Wednesday, September 3, 2014

Tell the Wolves I'm Home by Carol Rifka Brunt

Tell the Wolves I'm Home by Carol Rifka Brunt
The Dial Press
ISBN: 978-0679644194
Published June 4, 2013
Hardcover, 384 pages

This novel is a coming-of-age story about fourteen year-old June who loses her uncle—with whom she had a close relationship—when he dies of AIDS. It's a novel that explores grief, prejudice, AIDS, and family dynamics set in the mid-1980's. We chose this book for our book club in July and it made for a lively discussion.

June is shy and awkward. She's different from the girls at school and she misses her uncle Finn who was a renowned artist. She also misses the close relationship she once had with her sister, Greta, who is popular at school and who now treats June cruelly.When Toby, Finn's companion reaches out to June in secret, they form a friendship that helps them cope with their shared grief.

I liked this story because it was set in 1987, the year after I graduated from high school. I could easily relate to all the references made, and it brought me back to my own teen years. And I remembered people's reaction to AIDS, how those who had it were shunned, and everyone was terrified of getting it. This comes across strongly in the novel and reflects how things were in the 80s.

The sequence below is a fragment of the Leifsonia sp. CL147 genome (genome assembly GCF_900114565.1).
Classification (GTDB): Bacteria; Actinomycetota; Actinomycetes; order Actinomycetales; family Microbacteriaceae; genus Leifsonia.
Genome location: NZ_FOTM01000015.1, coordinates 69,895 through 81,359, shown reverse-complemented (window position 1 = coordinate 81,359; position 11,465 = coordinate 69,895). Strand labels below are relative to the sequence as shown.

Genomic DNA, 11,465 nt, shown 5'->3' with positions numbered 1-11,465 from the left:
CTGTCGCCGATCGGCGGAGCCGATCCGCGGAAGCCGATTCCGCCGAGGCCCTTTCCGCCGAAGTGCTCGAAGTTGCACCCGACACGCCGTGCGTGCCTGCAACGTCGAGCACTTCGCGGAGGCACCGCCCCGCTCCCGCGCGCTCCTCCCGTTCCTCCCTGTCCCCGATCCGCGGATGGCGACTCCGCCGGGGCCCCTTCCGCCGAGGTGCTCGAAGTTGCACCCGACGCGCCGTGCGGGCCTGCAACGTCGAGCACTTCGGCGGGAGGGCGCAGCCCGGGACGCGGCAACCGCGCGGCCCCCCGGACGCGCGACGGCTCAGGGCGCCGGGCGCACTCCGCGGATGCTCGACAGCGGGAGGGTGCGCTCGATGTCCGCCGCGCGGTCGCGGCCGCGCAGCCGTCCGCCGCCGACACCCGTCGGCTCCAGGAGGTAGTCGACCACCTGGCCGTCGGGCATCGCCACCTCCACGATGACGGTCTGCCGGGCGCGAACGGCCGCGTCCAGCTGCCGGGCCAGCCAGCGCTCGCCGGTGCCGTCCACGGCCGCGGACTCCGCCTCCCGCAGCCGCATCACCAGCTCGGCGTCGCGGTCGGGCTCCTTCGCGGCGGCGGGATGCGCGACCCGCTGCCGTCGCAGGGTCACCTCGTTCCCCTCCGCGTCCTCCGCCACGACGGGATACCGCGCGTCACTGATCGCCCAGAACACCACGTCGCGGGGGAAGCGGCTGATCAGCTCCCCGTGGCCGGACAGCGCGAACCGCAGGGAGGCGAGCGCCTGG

The story is told from June's point-of-view, which I liked, because she is a complex character and seemed very real to me. June was honest in her portrayal of events and situations. I had a hard time liking Toby, initially, because he came across as a boyish adult, with little maturity, introducing smoking and drinking to Toby. I felt so sorry for him. He had no friends and sometimes was almost childlike. Of course, in the 80s smoking was not seen as such a big deal as it is today. And he didn't do anything with malice. It was as if in his desperation to befriend the niece of the person he had once loved, he forgot that she was under aged.

As the story progressed, I felt more compassion, both for June and Toby and even Greta, who was suffering in her own way. As we learn more about Toby, we discover someone kind and considerate and lonely. This was a thought-provoking novel that brought me back to my own teen years. Although both Finn and Toby were homosexuals, there are no sex scenes, and the story is not about accepting homosexuality, but about friendship and compassion.

Tell the Wolves I'm Home is an eye-opening look at how one family deals with grief and unspoken issues that cause anger and hurt. It can make one realize how important family communication and relationships are.

This book is rated C = clean read. There are scenes of June smoking and one where she gets drunk. I honestly don't recall any profanity but there may have been one or two f-words.

Reviewed by Laura 

Disclosure: I borrowed this book from the library. I was not told how to rate or review this product.

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